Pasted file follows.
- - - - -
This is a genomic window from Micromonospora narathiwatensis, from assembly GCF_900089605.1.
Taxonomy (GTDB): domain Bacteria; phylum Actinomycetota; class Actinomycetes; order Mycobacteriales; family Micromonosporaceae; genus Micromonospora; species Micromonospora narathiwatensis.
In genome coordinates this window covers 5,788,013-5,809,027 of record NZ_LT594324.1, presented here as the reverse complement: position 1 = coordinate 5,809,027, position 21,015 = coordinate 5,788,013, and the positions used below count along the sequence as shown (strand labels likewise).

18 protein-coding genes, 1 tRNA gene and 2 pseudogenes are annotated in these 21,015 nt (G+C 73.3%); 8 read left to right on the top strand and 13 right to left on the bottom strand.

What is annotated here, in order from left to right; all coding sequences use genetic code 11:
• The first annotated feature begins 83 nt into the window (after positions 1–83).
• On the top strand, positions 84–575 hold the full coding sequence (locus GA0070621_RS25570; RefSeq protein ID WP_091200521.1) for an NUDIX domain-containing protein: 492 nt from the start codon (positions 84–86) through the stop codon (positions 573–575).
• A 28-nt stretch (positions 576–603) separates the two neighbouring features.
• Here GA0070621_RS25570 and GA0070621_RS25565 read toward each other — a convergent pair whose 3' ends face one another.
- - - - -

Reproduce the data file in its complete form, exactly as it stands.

This is a genomic window from Micromonospora narathiwatensis, from assembly GCF_900089605.1.
Taxonomy (GTDB): domain Bacteria; phylum Actinomycetota; class Actinomycetes; order Mycobacteriales; family Micromonosporaceae; genus Micromonospora; species Micromonospora narathiwatensis.
In genome coordinates this window covers 5,788,013-5,809,027 of record NZ_LT594324.1, presented here as the reverse complement: position 1 = coordinate 5,809,027, position 21,015 = coordinate 5,788,013, and the positions used below count along the sequence as shown (strand labels likewise).

18 protein-coding genes, 1 tRNA gene and 2 pseudogenes are annotated in these 21,015 nt (G+C 73.3%); 8 read left to right on the top strand and 13 right to left on the bottom strand.

What is annotated here, in order from left to right; all coding sequences use genetic code 11:
• The first annotated feature begins 83 nt into the window (after positions 1–83).
• On the top strand, positions 84–575 hold the full coding sequence (locus GA0070621_RS25570; RefSeq protein ID WP_091200521.1) for an NUDIX domain-containing protein: 492 nt from the start codon (positions 84–86) through the stop codon (positions 573–575).
• A 28-nt stretch (positions 576–603) separates the two neighbouring features.
• Here GA0070621_RS25570 and GA0070621_RS25565 read toward each other — a convergent pair whose 3' ends face one another.